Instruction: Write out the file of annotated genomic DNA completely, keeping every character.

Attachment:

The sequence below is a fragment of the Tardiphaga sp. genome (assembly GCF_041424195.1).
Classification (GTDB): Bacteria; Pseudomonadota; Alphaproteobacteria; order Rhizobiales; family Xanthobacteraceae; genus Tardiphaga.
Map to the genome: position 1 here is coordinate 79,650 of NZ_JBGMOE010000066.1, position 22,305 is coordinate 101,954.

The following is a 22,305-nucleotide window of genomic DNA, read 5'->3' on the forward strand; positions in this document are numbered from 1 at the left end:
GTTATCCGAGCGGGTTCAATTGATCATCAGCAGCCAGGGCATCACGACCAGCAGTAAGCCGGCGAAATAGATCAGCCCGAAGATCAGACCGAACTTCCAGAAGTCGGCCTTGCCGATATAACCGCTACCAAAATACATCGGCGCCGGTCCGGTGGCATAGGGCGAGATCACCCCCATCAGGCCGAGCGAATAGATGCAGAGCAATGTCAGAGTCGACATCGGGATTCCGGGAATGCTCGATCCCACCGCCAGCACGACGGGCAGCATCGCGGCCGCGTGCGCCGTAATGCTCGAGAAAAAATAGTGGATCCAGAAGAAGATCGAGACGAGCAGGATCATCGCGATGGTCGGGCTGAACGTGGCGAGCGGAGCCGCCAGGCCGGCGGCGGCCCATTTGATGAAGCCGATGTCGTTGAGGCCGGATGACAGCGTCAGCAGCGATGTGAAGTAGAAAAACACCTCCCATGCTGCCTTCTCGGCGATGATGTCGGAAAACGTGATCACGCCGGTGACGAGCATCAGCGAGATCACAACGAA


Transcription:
The sequence below is a fragment of the Tardiphaga sp. genome (assembly GCF_041424195.1).
Classification (GTDB): Bacteria; Pseudomonadota; Alphaproteobacteria; order Rhizobiales; family Xanthobacteraceae; genus Tardiphaga.
Map to the genome: position 1 here is coordinate 79,650 of NZ_JBGMOE010000066.1, position 22,305 is coordinate 101,954.

The following is a 22,305-nucleotide window of genomic DNA, read 5'->3' on the forward strand; positions in this document are numbered from 1 at the left end:
GTTATCCGAGCGGGTTCAATTGATCATCAGCAGCCAGGGCATCACGACCAGCAGTAAGCCGGCGAAATAGATCAGCCCGAAGATCAGACCGAACTTCCAGAAGTCGGCCTTGCCGATATAACCGCTACCAAAATACATCGGCGCCGGTCCGGTGGCATAGGGCGAGATCACCCCCATCAGGCCGAGCGAATAGATGCAGAGCAATGTCAGAGTCGACATCGGGATTCCGGGAATGCTCGATCCCACCGCCAGCACGACGGGCAGCATCGCGGCCGCGTGCGCCGTAATGCTCGAGAAAAAATAGTGGATCCAGAAGAAGATCGAGACGAGCAGGATCATCGCGATGGTCGGGCTGAACGTGGCGAGCGGAGCCGCCAGGCCGGCGGCGGCCCATTTGATGAAGCCGATGTCGTTGAGGCCGGATGACAGCGTCAGCAGCGATGTGAAGTAGAAAAACACCTCCCATGCTGCCTTCTCGGCGATGATGTCGGAAAACGTGATCACGCCGGTGACGAGCATCAGCGAGATCACAACGAA